"On May 24, Otaiba emailed nonresident fellow Mary Beth Long, a top former Pentagon and CIA official with ties to current Defense Secretary Jim Mattis. He appears to have shared an article critical of Zayed, the UAE prince.
“Isnt this the former Guardian hack who used to work for al Jazeera? I know it doesnt make MBZ feel better, but hes in pretty good company. Trump takes a beating here as well (but he always does),” Long wrote back.
Otaiba seemed to have expected more sympathy.  “This site is paid for by Qatar!! How is donald trump the issue??” he wrote.
Long quickly concurred. “Darling, I KNOW,” she wrote. “What I was trying to convey is that NO ONE takes this site seriously (although I know it is still really hurtful and annoying.) My point is that even for people who dont know that, their main writer is a well known HACK who has no credibility as he is former AJ and Guardian ― where HACKs live!! Its basically a blog of filth and could never pass for more.”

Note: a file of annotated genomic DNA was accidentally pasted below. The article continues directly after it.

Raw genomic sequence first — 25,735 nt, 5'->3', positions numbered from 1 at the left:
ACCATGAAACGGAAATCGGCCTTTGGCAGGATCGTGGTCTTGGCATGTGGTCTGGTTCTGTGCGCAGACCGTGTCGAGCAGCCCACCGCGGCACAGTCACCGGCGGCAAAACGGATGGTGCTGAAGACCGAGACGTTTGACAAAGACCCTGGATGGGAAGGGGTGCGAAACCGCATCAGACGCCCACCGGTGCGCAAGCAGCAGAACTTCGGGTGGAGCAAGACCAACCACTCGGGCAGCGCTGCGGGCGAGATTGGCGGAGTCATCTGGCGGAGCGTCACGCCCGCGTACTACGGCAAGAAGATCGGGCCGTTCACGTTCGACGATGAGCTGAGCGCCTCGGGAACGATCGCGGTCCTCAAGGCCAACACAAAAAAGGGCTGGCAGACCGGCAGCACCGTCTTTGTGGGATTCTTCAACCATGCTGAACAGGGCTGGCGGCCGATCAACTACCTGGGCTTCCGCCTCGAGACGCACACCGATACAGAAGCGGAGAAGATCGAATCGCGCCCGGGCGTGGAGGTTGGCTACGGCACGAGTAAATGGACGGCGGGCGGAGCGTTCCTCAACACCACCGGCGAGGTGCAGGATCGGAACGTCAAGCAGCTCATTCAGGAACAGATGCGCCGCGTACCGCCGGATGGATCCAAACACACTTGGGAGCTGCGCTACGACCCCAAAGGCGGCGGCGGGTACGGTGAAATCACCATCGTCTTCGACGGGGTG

Contacted about the exchange, Long stood by her comments in it and accused HuffPost of coordinating with hackers to obtain it. She threatened to sue if it was published."

"UAE email leak: Yousef al-Otaiba criticises Trump" (I've removed the uninteresting links; my emphasis in red):
"The Huffington Post said one of the emails showed Otaiba corresponding with Rob Malley, Obama's chief adviser on the Middle East, on election night.
"You got room for me in Abu Dhabi?" Malley wrote to Otaiba.
"This isn't funny," the UAE ambassador responded. "How/why is this happen. On what planet can Trump be a president."